On Monday evening, under a crystal clear blue sky, Town of Lloyd officials, Ulster County and NY State representatives and local residents gathered in front of the firehouse on Milton Avenue to remember the terrorist attacks of September 11, 2001 and to honor the memory of 2,996 individuals who were lost on that fateful day.
Supervisor Paul Hansut welcomed everyone to the solemn ceremony that the Town of Lloyd holds every year.
To open the ceremony members of Boy Scout Troops 70 and 193, Cub Scout Troop 70 and Girl Scouts led in the Pledge of Allegiance followed by the National Anthem sung by Jessica Avampato. Leo Bozydaj then released a flock of white doves as symbols of peace.
Fr. John Lynch, of St. Augustine Church, offered an invocation.
“We pray for justice, healing and peace for everyone throughout the world who suffer from violence, discrimination and other offenses against human dignity,” he said. “God of perfect peace; violence and cruelty have no part in you. May those who are at peace with one another hold fast to the good will that unites them. May those who are enemies forget their hatred and be healed.”
County Executive Mike Hein said “it is hard to imagine that so many years have passed and I remember when I close my eyes like it was yesterday, seeing the news reports, seeing the sparkling blue sky, seeing planes drive into the center of New York City and crash into the Twin Towers.” He said when the reports of the other planes were broadcast “it became clear that it was so much more than an accident; this was terrorism on our shores.”
Hein said after that day everyone’s life was changed and those who were killed would “never dance at their daughter’s wedding and how many of those victims didn’t get to hold their grandchildren and how many of these victims didn’t get the privilege of growing old with the person they love.”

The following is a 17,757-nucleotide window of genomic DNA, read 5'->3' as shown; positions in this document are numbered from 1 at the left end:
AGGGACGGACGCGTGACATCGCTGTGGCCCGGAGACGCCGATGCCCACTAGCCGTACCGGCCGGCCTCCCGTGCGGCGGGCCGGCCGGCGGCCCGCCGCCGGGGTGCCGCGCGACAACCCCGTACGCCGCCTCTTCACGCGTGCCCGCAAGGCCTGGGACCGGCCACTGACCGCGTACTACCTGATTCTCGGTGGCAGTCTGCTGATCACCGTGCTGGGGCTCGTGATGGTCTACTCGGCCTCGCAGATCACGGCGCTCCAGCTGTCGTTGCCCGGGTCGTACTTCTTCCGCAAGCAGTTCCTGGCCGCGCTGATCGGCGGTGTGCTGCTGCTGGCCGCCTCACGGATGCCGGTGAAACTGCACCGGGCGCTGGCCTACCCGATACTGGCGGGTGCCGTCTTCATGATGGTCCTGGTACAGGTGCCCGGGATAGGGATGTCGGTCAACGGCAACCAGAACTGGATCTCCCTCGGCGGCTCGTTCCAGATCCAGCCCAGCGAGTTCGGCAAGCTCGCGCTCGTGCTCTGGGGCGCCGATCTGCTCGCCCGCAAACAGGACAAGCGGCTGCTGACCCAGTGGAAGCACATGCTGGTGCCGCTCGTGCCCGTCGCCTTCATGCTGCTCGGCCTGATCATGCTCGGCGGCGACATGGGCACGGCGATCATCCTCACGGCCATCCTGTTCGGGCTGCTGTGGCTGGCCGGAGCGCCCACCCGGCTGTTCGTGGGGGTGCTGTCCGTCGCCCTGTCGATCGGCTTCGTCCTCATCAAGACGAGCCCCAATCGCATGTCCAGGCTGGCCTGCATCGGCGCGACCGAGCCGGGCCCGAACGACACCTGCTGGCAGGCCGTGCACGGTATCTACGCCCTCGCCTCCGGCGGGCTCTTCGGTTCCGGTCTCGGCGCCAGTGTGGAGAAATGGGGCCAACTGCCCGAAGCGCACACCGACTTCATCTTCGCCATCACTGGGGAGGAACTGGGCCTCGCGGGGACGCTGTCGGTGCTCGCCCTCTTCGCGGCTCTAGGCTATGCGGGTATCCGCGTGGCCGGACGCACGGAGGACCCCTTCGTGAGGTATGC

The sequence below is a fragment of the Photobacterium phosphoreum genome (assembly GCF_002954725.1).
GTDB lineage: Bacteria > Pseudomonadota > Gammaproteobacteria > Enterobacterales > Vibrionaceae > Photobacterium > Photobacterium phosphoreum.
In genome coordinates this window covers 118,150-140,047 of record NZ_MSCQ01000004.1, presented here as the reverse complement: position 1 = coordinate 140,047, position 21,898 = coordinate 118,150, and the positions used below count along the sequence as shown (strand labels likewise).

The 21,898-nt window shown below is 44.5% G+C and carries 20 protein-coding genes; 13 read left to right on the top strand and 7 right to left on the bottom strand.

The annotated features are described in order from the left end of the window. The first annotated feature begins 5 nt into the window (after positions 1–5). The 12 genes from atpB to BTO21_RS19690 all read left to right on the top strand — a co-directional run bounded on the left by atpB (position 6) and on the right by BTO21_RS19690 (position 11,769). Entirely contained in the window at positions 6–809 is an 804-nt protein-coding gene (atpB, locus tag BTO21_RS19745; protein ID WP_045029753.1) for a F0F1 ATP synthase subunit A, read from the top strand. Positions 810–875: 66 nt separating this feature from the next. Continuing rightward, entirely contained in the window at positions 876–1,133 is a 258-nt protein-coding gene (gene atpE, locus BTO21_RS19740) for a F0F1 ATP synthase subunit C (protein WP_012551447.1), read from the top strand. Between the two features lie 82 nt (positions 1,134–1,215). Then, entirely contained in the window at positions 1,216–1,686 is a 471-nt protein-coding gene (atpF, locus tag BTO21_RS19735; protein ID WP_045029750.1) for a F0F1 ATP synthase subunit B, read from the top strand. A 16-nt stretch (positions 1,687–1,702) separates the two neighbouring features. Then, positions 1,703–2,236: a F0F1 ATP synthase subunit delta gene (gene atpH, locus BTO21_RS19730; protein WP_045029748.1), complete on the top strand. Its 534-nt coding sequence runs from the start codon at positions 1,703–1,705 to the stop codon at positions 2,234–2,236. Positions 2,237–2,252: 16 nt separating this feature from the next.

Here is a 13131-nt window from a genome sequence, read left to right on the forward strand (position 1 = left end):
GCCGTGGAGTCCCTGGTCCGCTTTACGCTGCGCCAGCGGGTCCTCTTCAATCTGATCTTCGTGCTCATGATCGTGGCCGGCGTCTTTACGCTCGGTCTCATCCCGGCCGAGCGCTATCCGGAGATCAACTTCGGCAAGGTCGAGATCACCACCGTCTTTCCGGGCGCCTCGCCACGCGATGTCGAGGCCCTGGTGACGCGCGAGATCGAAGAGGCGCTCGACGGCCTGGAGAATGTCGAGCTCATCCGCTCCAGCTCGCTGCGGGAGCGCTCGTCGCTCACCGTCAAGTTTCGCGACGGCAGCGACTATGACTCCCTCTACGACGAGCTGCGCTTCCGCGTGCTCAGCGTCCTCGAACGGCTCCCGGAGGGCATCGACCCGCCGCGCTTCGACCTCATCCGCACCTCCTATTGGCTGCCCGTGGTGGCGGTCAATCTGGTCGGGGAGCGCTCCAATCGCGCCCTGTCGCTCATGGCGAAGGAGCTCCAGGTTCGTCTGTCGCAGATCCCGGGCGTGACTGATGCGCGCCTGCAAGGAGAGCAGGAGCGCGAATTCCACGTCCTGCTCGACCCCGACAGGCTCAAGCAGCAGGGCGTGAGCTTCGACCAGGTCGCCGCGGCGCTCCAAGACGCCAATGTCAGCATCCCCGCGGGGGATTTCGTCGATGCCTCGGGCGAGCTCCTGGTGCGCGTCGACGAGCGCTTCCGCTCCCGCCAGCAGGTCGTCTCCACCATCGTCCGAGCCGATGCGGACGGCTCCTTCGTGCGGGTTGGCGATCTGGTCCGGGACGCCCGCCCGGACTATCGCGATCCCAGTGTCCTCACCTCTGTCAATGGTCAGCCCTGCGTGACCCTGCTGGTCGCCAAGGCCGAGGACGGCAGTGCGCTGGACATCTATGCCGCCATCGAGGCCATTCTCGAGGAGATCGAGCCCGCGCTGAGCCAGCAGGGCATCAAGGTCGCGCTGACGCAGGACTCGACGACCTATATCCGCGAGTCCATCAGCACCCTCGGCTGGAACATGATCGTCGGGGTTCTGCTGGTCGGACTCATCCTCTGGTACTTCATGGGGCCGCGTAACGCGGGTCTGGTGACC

Hein acknowledged that it is hard to forgive, especially here in the Northeast where “we all know someone or are related to someone who was injured or killed in the attacks and had their entire existence turned upside down.”
Hein said the First Responders showed the best of humanity and risked or gave their lives “all in an effort to simply help someone they had never met. There is an incredible beauty in that.”
Hein said as Americans gather at 9/11 ceremonies across the nation “I hope what is coming is a nation that pulls together and understands the humanity that we all share, that respects one another and remembers 9/11 for what it was- a true assault on our country [and] an opportunity for terrorist groups to try to break our spirit. But the truth is every time this has ever happened in the course of our history, America has stood tall. The American spirit cannot be broken; yes our hearts can be broken, yes we can remember those who sacrificed so much, but day in and day out I ask that you remember that all of us get the privilege of living in the greatest nation that has ever existed in human history. It’s a spectacular place built on freedom and built on humanity. So as each and every one of you remember 9/11 in your own personal way, as your County Executive of this amazing and patriotic place, I say thank you for being here…and to each and every one of you I wish you peace and a future in which we can truly forgive and move forward and remember how blessed we truly are.”
NYS Assembly Frank Skartados said each year we honor the victims and heroes of 9/11.